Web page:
We don't have a schedule really. We have a list of topics (which is scary huge) that is structured like a tree something like this:

Ancient Egypt
Expanding brackets
Mass and weight
Electric current

That tells us roughly what order we're going to work on things over the long term. So, we won't talk about gravity much until we've talked about forces in general and we probably won't do Roman history until we've studied a bit about Ancient Egypt. No hard and fast rules though. As for timing, we study until we think Ellen has done enough. It's a question of learning and understanding rather than meeting deadlines. There seems little point in rushing through stuff without actualy gaining very much from it. Having said that, meeting dealines is an important skill so every so often I'll give her a project and a specific deadline, often quite small things like "you've got 30 minutes to finish these sums".

We do have a weekly plan though. It's a list created at the end of the week for things we'll aim to do next week. Most items are about an hour's worth of work, some are open ended ("Do some German on LiveMocha.com"), some are a couple of minutes ("Print out family tree of Greek gods") and some are big projects that won't get finished in a week ("Work on your horse project"). Most Fridays we have about twenty items, about half of which are hang-overs from the previous week that didn't get done. During the week we'll add to this list as fresh things crop up. By the end of the week there will usually be about forty items on the list, about 25% of which won't have been completed. The good thing about this is that it gives Ellen some freedom to choose what she does as she knows she can add to the list or pick anything from the list. It's quite rare that we remove things from the list. She can work autonomously if she wants by doing things that don't need me or she can focus on one subject for a solid day. I'll step in now and again if things look like they're being avoided for more than a couple of weeks or if the balance of subject matter isn't being met over the longer term but apart from that it's a chance for Ellen to be sensible and mature. It also stands as a summary of what we've achieved for nostaligic purposes or should "The Man" ever decide to pay us a visit.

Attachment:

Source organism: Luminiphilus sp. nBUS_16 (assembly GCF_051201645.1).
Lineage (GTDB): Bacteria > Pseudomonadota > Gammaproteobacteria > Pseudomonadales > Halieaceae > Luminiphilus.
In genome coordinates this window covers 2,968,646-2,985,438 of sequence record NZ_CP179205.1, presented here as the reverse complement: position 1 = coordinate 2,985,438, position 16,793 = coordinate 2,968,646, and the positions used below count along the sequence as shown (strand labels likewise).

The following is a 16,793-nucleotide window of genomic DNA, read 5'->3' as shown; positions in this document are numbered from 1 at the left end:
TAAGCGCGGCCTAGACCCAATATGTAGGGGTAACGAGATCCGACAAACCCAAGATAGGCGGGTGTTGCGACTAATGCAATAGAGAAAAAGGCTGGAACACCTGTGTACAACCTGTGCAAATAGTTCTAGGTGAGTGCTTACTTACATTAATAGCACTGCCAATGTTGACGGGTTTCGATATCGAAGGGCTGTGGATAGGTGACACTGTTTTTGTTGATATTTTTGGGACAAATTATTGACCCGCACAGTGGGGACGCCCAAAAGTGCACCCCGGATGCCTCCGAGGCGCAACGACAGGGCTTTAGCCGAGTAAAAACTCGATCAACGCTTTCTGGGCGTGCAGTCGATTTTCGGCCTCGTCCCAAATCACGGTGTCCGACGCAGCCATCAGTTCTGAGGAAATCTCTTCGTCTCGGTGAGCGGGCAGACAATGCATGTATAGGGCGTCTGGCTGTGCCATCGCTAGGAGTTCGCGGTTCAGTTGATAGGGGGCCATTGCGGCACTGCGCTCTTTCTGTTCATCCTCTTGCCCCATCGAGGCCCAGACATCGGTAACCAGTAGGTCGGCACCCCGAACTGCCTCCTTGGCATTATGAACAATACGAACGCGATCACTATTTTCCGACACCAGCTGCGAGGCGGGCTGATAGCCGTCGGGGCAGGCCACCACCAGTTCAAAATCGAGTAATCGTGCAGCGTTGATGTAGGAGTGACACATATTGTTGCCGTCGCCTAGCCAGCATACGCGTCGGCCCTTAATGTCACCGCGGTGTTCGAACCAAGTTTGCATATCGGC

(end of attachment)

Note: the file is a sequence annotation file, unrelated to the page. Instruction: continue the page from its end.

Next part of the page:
04-05-2010, 08:33 AM
For mythology, check out the Mythology Bundle (https://www.homeschoolbuyersco-op.org/index.php?option=com_hsbc_epp_order&Itemid=915) currently being offered through Homeschool Buyers Co-op.

04-07-2010, 12:22 PM
Thanks for telling me a bit about how you go about your scheduling/or not. :) And also thank you for reminding me that I don't have to finish up everything in that book.
I'm definitely going to look through the book more, and decide what it is we will be learning.

04-07-2010, 03:48 PM
You can look at our plan on my blog at this link (general plans (http://lostpersonshomeschool.blogspot.com/2009/08/general-plans.html))... Hope this helps!

04-09-2010, 04:17 PM
Again, I want to say thanks! I guess I was starting to panic a bit.